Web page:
Make Them Take a Look
The sight of a sweepstakes among a pile of mail can be enough to make some recipients throw the package in the trash. Some see the familiar name of the mailer on the outer envelope and discard it without ever opening up the package.
Many times, sweepstakes and the offers with them differ little from campaign to campaign, giving otherwise interested recipients no reason to get inside.
To increase response, designers are dressing up sweepstakes in Priority Mail or Federal Express-style packages. This presentation gives a mailing a look of importance, making it more likely that a potential customer will take a peek inside.
Sweepstakes mailers have been using these more elaborate packages to attract attention since coming under legal fire for using statements like, "You're a winner," on outer envelopes.
First seen here in July, a three-dimensional mailing from The Reader's Digest Association shows a new tactic for sweepstakes marketers (201READIG0799B).
Using a 4"x7 3/4" box that is 1" deep, Reader's Digest has found a new way to get potential customers into its sweepstakes package and to its one-year subscription offer.
The box is an immediate attention-getter, with the type, "First Class," splashed across the front in navy blue over a white backdrop. A red and white cascading design on the bottom completes the stars-and-stripes color scheme, similar to First-Class packages used by the U.S. Postal Service.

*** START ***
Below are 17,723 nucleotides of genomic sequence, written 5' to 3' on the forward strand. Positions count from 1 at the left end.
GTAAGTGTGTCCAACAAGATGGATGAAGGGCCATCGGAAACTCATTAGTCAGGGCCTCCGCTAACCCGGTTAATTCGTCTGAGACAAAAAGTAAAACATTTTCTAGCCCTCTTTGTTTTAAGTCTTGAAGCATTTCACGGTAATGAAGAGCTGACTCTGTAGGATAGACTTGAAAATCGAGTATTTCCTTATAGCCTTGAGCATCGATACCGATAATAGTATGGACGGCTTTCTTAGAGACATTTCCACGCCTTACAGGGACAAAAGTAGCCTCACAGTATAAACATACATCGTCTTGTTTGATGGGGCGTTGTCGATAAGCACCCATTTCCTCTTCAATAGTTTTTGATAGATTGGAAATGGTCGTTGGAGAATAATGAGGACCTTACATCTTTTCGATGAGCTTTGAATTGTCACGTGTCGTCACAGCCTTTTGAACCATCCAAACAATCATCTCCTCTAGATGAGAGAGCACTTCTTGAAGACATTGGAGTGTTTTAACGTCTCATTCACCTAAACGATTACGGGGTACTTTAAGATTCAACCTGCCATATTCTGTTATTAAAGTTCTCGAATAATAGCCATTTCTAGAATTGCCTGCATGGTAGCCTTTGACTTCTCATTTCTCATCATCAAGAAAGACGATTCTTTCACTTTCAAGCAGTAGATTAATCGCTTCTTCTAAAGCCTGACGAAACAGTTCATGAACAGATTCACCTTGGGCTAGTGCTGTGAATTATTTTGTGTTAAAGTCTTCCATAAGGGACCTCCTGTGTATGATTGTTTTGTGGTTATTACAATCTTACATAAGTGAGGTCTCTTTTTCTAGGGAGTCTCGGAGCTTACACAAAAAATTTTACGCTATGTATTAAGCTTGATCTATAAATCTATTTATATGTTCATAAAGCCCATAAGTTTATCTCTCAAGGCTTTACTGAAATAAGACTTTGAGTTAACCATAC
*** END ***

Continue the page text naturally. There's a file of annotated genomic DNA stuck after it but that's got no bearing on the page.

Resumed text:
Simply moving the box creates a jingly sound that further piques curiosity about the contents of the mailing. Once inside, prospects find a small, plastic container housing two keys, which Reader's Digest claims could fit the two vehicles being awarded as part of the sweepstakes. Sweepstakes prizes total $6.2 million.
The sweepstakes and subscription offer are enclosed in a 3 3/4" x 7 3/4" envelope that easily could have been sent on its own.
The recipient is given two envelopes -- one just for the sweepstakes entry and the other for both the entry and a year's subscription to Reader's Digest priced at $13.96.
Dawn Zier, marketing manager for Reader's Digest, said the package "was an evolution."
"We continually evolve our packages," she said. "We had success with Fed Ex-looking packages and decided to integrate that with the success we had with the brown kraft box and came up with this."
On top of the added expense of producing a box versus an envelope, Zier said the box needed to be mailed First Class because it wouldn't hold up as well if sent Standard Class.
"It is a very expensive promotion," she said, but added that the cost was more than made up for in response.
Despite the package's success, Zier said the box may not be rolled out again.
She said Reader's Digest tries to keep the look of its mailings fresh. She said the cost of the campaign is also a factor in deciding whether it is sent again.
"It's an option," she said of sticking with the box. "We prefer not to roll out the same package two times in a row.
"There are issues, because it is a very expensive package."